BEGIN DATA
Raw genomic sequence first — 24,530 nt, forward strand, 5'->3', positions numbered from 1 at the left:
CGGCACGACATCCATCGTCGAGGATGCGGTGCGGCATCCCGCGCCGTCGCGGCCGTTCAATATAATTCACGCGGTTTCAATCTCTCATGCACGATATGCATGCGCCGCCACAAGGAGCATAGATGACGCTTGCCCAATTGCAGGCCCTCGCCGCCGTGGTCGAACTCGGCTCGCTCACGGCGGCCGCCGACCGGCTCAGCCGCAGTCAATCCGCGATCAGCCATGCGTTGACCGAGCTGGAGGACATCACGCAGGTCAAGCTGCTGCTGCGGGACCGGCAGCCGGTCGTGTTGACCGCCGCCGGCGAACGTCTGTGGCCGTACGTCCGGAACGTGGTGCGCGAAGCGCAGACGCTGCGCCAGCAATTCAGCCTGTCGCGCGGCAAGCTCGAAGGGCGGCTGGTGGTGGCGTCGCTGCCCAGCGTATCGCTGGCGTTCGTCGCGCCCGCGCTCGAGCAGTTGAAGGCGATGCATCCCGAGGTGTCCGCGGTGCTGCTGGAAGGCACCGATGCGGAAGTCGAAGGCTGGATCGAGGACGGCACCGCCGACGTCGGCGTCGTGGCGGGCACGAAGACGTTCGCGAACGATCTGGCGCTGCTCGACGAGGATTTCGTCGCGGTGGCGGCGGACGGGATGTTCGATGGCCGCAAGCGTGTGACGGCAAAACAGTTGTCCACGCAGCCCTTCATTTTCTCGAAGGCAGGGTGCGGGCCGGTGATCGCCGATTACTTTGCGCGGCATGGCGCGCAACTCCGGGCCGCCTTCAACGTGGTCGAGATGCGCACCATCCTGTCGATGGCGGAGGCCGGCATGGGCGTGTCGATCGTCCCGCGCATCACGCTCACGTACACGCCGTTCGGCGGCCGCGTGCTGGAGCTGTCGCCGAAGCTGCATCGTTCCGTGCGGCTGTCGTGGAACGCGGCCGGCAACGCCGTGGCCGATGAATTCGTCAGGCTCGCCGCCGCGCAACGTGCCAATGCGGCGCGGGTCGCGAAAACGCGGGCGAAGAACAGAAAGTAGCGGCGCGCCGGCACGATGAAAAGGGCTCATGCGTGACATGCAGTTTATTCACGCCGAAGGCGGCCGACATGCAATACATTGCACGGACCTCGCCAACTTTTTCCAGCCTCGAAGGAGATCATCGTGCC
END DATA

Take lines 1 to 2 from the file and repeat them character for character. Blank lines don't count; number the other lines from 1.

Raw genomic sequence first — 24,530 nt, forward strand, 5'->3', positions numbered from 1 at the left:
CGGCACGACATCCATCGTCGAGGATGCGGTGCGGCATCCCGCGCCGTCGCGGCCGTTCAATATAATTCACGCGGTTTCAATCTCTCATGCACGATATGCATGCGCCGCCACAAGGAGCATAGATGACGCTTGCCCAATTGCAGGCCCTCGCCGCCGTGGTCGAACTCGGCTCGCTCACGGCGGCCGCCGACCGGCTCAGCCGCAGTCAATCCGCGATCAGCCATGCGTTGACCGAGCTGGAGGACATCACGCAGGTCAAGCTGCTGCTGCGGGACCGGCAGCCGGTCGTGTTGACCGCCGCCGGCGAACGTCTGTGGCCGTACGTCCGGAACGTGGTGCGCGAAGCGCAGACGCTGCGCCAGCAATTCAGCCTGTCGCGCGGCAAGCTCGAAGGGCGGCTGGTGGTGGCGTCGCTGCCCAGCGTATCGCTGGCGTTCGTCGCGCCCGCGCTCGAGCAGTTGAAGGCGATGCATCCCGAGGTGTCCGCGGTGCTGCTGGAAGGCACCGATGCGGAAGTCGAAGGCTGGATCGAGGACGGCACCGCCGACGTCGGCGTCGTGGCGGGCACGAAGACGTTCGCGAACGATCTGGCGCTGCTCGACGAGGATTTCGTCGCGGTGGCGGCGGACGGGATGTTCGATGGCCGCAAGCGTGTGACGGCAAAACAGTTGTCCACGCAGCCCTTCATTTTCTCGAAGGCAGGGTGCGGGCCGGTGATCGCCGATTACTTTGCGCGGCATGGCGCGCAACTCCGGGCCGCCTTCAACGTGGTCGAGATGCGCACCATCCTGTCGATGGCGGAGGCCGGCATGGGCGTGTCGATCGTCCCGCGCATCACGCTCACGTACACGCCGTTCGGCGGCCGCGTGCTGGAGCTGTCGCCGAAGCTGCATCGTTCCGTGCGGCTGTCGTGGAACGCGGCCGGCAACGCCGTGGCCGATGAATTCGTCAGGCTCGCCGCCGCGCAACGTGCCAATGCGGCGCGGGTCGCGAAAACGCGGGCGAAGAACAGAAAGTAGCGGCGCGCCGGCACGATGAAAAGGGCTCATGCGTGACATGCAGTTTATTCACGCCGAAGGCGGCCGACATGCAATACATTGCACGGACCTCGCCAACTTTTTCCAGCCTCGAAGGAGATCATCGTGCC